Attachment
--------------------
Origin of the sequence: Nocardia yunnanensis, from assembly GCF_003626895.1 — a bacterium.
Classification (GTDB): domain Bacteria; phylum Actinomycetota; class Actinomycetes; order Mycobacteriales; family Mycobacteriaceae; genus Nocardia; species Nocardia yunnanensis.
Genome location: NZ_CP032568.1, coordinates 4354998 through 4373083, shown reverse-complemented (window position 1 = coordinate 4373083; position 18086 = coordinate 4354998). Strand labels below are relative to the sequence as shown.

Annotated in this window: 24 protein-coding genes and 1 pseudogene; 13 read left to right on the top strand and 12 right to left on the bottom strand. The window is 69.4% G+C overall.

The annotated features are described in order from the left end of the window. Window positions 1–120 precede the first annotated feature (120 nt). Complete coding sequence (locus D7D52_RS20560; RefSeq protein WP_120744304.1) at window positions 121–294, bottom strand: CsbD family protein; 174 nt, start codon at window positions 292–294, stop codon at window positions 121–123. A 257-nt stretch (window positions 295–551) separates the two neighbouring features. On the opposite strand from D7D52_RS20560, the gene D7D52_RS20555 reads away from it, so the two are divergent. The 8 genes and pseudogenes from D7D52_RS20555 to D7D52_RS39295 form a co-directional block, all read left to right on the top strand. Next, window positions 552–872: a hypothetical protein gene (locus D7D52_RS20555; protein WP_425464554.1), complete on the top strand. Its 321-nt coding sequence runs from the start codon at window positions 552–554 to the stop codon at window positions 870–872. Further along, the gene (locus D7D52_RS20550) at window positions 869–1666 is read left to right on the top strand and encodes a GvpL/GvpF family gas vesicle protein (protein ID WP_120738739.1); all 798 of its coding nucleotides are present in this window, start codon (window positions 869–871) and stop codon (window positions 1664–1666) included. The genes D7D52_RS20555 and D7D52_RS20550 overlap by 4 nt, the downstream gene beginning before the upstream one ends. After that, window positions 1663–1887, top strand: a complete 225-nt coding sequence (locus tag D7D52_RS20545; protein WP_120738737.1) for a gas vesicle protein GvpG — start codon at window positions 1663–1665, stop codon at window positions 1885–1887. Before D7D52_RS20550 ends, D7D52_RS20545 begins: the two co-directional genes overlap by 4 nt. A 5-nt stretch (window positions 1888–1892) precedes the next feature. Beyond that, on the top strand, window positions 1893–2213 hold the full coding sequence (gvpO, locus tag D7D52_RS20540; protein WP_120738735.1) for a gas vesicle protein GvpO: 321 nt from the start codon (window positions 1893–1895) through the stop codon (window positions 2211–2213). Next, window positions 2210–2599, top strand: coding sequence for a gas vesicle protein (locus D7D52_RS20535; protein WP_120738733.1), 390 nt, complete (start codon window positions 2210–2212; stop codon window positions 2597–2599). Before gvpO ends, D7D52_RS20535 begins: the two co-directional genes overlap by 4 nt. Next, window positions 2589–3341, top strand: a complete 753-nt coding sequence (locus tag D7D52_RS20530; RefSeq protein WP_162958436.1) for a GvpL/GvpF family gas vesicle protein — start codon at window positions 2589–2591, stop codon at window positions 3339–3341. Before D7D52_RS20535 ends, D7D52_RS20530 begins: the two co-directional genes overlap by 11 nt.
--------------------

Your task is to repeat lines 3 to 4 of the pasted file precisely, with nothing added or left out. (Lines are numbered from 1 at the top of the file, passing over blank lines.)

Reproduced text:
Genome location: NZ_CP032568.1, coordinates 4354998 through 4373083, shown reverse-complemented (window position 1 = coordinate 4373083; position 18086 = coordinate 4354998). Strand labels below are relative to the sequence as shown.

Annotated in this window: 24 protein-coding genes and 1 pseudogene; 13 read left to right on the top strand and 12 right to left on the bottom strand. The window is 69.4% G+C overall.